Marc Kamionkowski received a BA degree in 1987 from Washington University in St. Louis and a PhD in 1991 from the University of Chicago. After three years of postdoctoral study at the Institute for Advanced Study, he joined the faculty of Columbia University in 1994 as an assistant professor of physics. From 1999 to 2006, Kamionkowski was a professor, and from 2006 to 2011 the Robinson Professor of Theoretical Physics and Astrophysics at the California Institute of Technology. He joined the faculty at Johns Hopkins as professor in 2011.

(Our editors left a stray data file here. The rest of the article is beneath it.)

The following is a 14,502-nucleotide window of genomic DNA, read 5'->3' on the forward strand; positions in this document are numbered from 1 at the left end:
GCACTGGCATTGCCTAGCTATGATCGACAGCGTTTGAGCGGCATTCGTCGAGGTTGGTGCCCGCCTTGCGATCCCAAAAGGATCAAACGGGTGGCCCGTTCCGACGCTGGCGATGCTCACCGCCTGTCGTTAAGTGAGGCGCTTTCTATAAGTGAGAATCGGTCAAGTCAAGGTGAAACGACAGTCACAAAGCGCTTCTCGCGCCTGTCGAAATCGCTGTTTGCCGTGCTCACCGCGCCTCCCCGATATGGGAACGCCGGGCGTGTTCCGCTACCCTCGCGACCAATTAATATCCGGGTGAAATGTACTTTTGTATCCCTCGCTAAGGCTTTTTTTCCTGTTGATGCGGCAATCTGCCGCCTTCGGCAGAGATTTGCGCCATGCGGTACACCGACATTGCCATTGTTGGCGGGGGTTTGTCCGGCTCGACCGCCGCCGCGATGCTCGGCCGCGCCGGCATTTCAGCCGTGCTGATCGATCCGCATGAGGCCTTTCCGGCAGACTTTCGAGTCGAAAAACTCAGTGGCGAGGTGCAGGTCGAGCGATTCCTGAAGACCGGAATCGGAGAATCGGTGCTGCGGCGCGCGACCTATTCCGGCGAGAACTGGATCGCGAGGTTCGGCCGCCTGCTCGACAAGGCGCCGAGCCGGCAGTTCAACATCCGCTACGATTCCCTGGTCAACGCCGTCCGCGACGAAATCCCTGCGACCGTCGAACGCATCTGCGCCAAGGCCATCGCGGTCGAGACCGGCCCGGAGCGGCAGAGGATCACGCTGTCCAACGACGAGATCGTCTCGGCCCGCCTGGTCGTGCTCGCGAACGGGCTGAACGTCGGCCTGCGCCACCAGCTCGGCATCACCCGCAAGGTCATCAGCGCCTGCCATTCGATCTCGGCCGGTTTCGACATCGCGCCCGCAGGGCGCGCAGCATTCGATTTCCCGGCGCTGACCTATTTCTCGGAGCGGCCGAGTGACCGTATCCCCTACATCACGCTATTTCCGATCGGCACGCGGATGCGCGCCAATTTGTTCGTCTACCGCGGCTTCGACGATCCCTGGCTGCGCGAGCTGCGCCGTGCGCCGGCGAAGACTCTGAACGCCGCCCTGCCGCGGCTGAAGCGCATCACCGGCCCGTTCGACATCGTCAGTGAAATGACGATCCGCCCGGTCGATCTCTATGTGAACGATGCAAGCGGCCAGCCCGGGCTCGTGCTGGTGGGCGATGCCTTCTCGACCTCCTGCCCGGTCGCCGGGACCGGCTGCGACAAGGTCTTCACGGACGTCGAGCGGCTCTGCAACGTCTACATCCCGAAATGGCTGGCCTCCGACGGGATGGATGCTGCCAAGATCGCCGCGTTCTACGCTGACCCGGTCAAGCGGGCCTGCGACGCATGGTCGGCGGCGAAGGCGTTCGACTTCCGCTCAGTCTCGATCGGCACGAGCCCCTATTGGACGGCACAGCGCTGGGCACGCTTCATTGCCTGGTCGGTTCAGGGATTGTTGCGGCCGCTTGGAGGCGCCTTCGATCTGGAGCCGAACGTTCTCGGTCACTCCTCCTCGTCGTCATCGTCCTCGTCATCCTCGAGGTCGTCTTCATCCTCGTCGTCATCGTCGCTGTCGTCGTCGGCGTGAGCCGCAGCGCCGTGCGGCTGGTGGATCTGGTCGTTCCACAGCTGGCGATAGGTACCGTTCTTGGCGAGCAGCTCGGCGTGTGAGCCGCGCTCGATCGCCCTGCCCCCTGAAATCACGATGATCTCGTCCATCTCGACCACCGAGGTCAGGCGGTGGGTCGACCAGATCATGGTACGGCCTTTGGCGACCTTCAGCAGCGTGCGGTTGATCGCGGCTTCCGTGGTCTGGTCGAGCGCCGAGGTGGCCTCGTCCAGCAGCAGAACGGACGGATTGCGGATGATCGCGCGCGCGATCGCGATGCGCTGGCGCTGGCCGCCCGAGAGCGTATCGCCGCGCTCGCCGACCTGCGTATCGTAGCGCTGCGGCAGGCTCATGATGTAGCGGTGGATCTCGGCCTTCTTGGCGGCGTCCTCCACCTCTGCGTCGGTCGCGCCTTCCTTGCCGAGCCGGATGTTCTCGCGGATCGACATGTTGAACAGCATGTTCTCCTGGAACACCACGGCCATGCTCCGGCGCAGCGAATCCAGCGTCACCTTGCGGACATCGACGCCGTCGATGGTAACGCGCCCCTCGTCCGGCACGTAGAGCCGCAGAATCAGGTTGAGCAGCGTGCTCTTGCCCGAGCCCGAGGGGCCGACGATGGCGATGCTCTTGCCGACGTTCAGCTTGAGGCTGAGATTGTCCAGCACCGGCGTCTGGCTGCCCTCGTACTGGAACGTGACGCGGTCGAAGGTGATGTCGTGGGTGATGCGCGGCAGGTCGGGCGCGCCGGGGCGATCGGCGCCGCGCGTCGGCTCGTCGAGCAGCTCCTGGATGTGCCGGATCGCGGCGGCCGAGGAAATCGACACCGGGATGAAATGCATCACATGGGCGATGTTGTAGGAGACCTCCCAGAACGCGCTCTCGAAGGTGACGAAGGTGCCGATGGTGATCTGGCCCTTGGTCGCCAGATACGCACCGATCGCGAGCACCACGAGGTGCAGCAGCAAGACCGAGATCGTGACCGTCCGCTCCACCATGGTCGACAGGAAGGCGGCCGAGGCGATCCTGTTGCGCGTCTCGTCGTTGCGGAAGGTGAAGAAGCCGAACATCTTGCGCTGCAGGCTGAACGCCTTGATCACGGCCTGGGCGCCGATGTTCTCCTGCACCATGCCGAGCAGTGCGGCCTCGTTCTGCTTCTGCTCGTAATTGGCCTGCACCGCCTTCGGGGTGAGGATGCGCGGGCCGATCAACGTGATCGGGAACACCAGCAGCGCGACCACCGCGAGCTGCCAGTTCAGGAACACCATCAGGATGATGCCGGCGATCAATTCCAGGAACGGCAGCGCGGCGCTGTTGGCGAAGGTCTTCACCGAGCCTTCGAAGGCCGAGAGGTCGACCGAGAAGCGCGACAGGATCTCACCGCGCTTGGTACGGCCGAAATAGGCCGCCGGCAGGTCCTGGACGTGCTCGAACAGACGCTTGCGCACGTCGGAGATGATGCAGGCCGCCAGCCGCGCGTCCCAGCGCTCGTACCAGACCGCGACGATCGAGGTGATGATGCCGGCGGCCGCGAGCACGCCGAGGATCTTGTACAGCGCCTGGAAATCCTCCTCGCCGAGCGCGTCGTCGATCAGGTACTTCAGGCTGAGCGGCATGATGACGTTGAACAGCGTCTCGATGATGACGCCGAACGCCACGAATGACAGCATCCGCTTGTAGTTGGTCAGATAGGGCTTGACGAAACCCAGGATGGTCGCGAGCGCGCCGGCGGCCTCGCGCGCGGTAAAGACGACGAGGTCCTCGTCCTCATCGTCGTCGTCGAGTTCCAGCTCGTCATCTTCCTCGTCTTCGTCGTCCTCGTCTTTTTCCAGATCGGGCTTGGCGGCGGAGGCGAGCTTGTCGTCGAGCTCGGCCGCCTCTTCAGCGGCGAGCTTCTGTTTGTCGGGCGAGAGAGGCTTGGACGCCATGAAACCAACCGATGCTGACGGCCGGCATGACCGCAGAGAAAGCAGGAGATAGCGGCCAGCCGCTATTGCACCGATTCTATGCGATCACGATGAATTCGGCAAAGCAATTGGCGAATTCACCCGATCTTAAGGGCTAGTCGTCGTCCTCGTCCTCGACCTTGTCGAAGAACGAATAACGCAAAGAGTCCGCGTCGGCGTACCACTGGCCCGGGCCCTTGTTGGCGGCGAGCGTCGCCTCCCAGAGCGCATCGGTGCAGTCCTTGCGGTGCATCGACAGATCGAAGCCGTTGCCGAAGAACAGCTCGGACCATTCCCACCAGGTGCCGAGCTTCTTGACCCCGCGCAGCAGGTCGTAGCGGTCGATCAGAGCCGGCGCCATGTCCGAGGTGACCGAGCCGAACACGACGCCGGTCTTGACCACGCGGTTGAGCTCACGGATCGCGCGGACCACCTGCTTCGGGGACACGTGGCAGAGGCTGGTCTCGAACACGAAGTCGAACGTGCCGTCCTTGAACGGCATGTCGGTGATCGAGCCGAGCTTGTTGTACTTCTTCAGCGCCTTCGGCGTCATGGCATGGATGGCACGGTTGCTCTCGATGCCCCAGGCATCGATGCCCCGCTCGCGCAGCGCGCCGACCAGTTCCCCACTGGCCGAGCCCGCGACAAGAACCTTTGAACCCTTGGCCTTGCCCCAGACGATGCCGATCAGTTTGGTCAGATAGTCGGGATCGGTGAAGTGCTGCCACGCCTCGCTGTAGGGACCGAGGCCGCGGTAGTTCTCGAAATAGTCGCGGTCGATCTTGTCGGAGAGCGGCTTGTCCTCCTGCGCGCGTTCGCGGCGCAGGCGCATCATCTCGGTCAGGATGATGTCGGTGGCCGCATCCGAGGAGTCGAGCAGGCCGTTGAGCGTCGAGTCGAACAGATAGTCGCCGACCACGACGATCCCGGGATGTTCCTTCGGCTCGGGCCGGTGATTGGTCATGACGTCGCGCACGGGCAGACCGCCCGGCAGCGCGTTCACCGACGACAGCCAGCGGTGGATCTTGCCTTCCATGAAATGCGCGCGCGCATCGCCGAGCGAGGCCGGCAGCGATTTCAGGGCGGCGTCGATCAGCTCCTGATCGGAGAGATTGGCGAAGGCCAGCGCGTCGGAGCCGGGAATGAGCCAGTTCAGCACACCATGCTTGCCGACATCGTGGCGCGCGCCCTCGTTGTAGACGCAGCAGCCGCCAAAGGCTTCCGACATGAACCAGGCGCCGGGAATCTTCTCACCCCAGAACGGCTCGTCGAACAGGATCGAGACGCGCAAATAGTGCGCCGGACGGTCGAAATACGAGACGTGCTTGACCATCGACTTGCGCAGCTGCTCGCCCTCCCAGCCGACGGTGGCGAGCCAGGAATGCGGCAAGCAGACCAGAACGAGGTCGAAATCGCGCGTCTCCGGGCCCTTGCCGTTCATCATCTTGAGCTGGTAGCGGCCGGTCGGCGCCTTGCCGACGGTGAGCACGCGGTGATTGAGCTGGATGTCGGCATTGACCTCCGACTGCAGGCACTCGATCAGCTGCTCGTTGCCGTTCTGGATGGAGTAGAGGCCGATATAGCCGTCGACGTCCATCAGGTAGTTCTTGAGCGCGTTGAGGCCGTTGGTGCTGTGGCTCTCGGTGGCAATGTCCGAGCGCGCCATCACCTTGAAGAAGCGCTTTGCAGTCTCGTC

Kamionkowski is a theoretical physicist who specializes in cosmology and particle physics. Much of his work has been on the hypothesis that some new elementary particle may constitute the cosmological dark matter. His primary research interests vary from year to year, but his main focus has been on particle dark matter, inflation and the cosmic microwave background, and cosmic acceleration. He has also worked on neutrino and nuclear physics and astrophysics, large-scale-structure and galaxy formation, gravitational waves, gravitational lensing, phase transitions in the early Universe, alternative-gravity theories, the first stars and the epoch of reionization, and a bit in stellar and high-energy astrophysics.